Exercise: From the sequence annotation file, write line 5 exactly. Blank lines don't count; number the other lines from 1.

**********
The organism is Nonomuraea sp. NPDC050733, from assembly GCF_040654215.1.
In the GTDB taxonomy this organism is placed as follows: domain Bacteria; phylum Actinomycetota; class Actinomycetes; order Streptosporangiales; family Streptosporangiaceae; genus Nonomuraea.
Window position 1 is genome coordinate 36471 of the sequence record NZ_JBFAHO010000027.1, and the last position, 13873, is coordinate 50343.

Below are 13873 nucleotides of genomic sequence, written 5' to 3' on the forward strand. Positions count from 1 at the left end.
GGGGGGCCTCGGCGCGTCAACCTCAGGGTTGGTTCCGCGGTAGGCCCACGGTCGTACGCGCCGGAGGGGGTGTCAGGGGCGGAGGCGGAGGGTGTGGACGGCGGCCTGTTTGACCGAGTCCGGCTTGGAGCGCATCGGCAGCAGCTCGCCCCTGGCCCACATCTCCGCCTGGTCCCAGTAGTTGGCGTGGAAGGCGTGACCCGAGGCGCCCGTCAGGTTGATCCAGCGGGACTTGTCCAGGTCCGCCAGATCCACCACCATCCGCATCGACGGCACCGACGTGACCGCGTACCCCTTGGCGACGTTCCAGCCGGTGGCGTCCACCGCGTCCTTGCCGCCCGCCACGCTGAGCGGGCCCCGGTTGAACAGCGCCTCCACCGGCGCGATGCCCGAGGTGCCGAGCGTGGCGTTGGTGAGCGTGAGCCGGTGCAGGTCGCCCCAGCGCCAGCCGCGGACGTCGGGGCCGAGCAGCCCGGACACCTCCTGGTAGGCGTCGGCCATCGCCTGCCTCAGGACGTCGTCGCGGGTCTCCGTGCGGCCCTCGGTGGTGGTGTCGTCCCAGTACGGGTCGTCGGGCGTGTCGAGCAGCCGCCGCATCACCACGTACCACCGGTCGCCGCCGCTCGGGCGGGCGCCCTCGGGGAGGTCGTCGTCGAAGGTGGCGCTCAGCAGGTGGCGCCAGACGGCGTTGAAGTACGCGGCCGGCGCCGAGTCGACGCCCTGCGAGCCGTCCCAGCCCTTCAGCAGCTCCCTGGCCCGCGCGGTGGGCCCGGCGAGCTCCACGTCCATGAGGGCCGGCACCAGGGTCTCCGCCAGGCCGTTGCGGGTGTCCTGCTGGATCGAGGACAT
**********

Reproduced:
GGGGGGCCTCGGCGCGTCAACCTCAGGGTTGGTTCCGCGGTAGGCCCACGGTCGTACGCGCCGGAGGGGGTGTCAGGGGCGGAGGCGGAGGGTGTGGACGGCGGCCTGTTTGACCGAGTCCGGCTTGGAGCGCATCGGCAGCAGCTCGCCCCTGGCCCACATCTCCGCCTGGTCCCAGTAGTTGGCGTGGAAGGCGTGACCCGAGGCGCCCGTCAGGTTGATCCAGCGGGACTTGTCCAGGTCCGCCAGATCCACCACCATCCGCATCGACGGCACCGACGTGACCGCGTACCCCTTGGCGACGTTCCAGCCGGTGGCGTCCACCGCGTCCTTGCCGCCCGCCACGCTGAGCGGGCCCCGGTTGAACAGCGCCTCCACCGGCGCGATGCCCGAGGTGCCGAGCGTGGCGTTGGTGAGCGTGAGCCGGTGCAGGTCGCCCCAGCGCCAGCCGCGGACGTCGGGGCCGAGCAGCCCGGACACCTCCTGGTAGGCGTCGGCCATCGCCTGCCTCAGGACGTCGTCGCGGGTCTCCGTGCGGCCCTCGGTGGTGGTGTCGTCCCAGTACGGGTCGTCGGGCGTGTCGAGCAGCCGCCGCATCACCACGTACCACCGGTCGCCGCCGCTCGGGCGGGCGCCCTCGGGGAGGTCGTCGTCGAAGGTGGCGCTCAGCAGGTGGCGCCAGACGGCGTTGAAGTACGCGGCCGGCGCCGAGTCGACGCCCTGCGAGCCGTCCCAGCCCTTCAGCAGCTCCCTGGCCCGCGCGGTGGGCCCGGCGAGCTCCACGTCCATGAGGGCCGGCACCAGGGTCTCCGCCAGGCCGTTGCGGGTGTCCTGCTGGATCGAGGACAT